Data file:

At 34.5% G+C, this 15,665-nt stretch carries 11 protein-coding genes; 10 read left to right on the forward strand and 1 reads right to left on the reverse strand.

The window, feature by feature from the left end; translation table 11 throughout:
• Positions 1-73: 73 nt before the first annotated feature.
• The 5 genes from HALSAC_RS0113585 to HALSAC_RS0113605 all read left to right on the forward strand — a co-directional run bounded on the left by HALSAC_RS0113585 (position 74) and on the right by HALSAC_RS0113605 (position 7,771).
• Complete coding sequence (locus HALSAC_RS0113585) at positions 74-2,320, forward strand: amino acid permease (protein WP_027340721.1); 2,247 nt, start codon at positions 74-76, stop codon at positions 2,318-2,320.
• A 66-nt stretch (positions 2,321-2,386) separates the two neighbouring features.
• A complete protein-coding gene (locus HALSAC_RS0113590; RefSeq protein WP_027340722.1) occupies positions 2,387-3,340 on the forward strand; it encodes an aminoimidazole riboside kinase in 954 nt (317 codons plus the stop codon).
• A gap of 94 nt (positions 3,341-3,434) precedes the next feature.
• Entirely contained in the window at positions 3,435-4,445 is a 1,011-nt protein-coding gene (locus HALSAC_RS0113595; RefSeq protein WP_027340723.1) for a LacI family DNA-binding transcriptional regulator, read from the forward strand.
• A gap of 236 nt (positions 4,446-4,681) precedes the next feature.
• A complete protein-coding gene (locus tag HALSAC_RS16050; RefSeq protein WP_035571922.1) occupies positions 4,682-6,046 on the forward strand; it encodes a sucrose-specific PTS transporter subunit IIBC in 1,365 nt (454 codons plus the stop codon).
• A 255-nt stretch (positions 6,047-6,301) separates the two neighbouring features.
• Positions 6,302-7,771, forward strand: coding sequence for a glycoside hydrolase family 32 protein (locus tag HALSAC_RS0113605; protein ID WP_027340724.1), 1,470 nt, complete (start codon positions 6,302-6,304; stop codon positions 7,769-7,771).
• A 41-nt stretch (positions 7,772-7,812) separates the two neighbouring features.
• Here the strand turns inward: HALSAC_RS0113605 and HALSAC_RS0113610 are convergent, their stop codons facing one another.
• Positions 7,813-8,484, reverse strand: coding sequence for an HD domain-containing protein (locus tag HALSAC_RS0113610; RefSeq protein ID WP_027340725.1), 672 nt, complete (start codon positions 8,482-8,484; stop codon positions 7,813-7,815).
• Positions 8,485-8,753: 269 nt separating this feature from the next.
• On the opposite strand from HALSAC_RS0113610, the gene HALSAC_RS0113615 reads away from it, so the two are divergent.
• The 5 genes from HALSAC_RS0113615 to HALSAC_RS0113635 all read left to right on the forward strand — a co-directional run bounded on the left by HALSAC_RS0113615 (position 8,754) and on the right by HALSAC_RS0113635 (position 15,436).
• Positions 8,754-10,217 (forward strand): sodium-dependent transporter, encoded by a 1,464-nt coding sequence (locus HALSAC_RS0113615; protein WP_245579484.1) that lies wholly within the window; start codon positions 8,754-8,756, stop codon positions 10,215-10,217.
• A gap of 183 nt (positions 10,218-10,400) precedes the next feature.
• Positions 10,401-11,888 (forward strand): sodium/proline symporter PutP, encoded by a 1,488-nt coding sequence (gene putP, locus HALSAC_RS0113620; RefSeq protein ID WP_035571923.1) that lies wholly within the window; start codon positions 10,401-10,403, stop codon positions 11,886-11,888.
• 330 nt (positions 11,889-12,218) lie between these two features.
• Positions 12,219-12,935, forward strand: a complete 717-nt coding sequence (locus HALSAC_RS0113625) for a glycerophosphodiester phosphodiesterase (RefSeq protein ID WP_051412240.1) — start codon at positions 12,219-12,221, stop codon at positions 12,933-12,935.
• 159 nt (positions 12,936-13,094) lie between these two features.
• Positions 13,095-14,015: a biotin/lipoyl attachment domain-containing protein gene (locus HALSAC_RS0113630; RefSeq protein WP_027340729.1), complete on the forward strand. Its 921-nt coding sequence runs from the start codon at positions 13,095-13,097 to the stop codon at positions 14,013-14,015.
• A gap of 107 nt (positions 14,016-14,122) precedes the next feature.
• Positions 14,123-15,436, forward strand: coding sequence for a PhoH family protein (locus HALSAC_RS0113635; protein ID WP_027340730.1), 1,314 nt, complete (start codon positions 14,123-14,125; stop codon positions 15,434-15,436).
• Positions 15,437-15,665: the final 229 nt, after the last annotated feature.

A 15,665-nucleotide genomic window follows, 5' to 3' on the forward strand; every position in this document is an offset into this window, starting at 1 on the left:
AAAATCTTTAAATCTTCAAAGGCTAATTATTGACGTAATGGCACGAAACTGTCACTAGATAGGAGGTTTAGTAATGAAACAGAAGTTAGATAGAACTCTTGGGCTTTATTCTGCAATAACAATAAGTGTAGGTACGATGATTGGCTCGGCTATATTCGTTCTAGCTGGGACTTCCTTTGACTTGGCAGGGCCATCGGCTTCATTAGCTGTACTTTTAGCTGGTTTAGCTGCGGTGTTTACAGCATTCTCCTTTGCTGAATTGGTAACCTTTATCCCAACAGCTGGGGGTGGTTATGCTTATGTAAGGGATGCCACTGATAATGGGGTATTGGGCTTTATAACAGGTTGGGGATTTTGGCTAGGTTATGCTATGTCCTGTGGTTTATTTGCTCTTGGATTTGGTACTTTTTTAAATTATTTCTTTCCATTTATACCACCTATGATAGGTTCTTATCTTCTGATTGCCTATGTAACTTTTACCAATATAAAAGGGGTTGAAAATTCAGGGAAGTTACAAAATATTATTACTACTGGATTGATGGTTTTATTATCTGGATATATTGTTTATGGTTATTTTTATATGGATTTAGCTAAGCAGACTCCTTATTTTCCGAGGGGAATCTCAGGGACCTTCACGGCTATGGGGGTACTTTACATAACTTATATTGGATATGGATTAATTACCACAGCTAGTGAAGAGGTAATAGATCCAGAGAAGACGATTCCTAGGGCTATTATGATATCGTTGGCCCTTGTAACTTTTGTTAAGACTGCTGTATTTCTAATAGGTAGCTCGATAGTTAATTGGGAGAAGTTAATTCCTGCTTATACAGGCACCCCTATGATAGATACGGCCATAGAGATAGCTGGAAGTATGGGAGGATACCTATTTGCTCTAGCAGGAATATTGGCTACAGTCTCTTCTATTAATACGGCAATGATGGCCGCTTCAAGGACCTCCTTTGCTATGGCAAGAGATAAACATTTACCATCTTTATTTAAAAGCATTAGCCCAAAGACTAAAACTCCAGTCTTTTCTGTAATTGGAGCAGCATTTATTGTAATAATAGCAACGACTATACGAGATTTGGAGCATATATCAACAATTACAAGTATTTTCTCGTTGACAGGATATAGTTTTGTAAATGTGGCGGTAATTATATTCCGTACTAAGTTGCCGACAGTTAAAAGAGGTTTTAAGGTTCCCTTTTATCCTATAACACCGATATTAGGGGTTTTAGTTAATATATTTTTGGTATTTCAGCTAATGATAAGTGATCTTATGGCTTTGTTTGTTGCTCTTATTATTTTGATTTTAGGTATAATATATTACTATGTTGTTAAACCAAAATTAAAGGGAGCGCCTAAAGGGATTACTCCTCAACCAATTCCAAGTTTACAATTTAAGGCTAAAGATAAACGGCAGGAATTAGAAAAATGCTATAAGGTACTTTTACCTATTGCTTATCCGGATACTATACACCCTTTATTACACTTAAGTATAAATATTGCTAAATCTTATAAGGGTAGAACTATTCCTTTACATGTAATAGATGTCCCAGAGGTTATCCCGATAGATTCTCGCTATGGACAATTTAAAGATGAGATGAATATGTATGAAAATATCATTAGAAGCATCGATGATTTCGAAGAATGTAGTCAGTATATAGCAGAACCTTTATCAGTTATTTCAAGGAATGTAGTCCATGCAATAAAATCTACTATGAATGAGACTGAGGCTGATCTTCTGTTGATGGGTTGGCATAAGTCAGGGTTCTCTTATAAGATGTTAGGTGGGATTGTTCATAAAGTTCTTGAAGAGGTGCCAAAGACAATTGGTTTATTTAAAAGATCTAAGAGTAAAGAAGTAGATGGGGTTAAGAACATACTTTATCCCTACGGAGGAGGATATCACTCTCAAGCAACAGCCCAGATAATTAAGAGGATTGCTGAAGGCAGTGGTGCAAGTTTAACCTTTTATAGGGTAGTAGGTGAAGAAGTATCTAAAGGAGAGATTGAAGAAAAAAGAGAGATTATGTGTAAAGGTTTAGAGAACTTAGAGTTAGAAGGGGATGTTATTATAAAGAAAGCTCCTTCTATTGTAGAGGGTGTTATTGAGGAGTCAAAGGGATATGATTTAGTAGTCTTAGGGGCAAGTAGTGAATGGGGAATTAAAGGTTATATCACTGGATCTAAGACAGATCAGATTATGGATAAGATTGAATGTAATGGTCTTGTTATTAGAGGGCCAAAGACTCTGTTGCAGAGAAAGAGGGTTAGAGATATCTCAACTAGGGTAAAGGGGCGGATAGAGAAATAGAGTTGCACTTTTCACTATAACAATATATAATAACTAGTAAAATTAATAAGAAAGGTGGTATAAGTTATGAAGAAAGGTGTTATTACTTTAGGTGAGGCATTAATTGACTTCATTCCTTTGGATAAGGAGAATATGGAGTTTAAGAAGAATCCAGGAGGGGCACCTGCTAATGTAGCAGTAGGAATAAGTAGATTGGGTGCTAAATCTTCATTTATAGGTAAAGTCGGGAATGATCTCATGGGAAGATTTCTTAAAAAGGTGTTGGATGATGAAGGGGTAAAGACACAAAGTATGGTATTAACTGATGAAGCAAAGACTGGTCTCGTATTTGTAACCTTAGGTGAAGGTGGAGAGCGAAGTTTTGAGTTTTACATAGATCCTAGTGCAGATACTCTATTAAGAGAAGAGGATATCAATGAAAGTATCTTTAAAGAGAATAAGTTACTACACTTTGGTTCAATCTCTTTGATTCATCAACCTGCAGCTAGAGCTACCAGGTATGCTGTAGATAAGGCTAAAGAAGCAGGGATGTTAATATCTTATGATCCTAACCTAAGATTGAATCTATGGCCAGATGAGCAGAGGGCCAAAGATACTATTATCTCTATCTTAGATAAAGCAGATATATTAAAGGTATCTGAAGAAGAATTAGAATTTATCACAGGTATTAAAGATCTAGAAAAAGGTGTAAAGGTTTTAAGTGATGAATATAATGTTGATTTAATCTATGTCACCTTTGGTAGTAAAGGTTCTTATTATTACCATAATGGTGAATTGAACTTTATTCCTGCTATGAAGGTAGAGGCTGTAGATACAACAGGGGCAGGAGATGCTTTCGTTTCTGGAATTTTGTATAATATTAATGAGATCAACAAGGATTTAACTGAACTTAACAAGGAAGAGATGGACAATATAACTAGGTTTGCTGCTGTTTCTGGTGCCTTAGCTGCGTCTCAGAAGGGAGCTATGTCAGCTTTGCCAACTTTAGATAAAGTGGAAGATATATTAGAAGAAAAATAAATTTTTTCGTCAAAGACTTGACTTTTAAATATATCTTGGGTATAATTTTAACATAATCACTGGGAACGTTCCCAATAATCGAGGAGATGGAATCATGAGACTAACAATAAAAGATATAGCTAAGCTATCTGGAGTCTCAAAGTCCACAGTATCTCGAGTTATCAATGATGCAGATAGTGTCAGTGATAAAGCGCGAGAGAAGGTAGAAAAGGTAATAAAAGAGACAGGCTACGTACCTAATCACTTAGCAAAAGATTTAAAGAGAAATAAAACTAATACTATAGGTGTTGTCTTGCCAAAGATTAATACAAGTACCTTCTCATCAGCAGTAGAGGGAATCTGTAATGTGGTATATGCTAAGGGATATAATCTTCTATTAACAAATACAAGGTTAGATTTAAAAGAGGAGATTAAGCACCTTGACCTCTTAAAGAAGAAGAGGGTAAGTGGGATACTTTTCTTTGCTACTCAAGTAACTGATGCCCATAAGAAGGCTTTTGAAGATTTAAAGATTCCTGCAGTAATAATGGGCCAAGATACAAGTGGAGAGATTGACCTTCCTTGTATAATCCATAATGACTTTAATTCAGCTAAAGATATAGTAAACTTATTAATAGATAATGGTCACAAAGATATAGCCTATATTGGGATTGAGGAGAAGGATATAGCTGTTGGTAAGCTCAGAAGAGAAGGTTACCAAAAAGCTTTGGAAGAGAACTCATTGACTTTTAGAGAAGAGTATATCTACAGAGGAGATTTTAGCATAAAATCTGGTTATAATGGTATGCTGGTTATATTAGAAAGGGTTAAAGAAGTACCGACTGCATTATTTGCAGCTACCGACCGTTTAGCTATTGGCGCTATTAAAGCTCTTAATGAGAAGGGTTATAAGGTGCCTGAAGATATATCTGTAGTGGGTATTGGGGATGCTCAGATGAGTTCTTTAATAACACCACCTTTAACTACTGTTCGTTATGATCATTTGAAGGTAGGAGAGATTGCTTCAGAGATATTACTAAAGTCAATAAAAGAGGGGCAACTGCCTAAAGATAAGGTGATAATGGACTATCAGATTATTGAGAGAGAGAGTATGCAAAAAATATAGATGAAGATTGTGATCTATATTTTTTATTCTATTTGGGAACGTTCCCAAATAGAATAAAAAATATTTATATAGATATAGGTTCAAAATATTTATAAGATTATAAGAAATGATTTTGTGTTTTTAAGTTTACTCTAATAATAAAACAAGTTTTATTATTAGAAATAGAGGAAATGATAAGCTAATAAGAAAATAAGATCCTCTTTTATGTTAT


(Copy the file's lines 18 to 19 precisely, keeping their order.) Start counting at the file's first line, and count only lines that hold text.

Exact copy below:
• On the opposite strand from HALSAC_RS0113610, the gene HALSAC_RS0113615 reads away from it, so the two are divergent.
• The 5 genes from HALSAC_RS0113615 to HALSAC_RS0113635 all read left to right on the forward strand — a co-directional run bounded on the left by HALSAC_RS0113615 (position 8,754) and on the right by HALSAC_RS0113635 (position 15,436).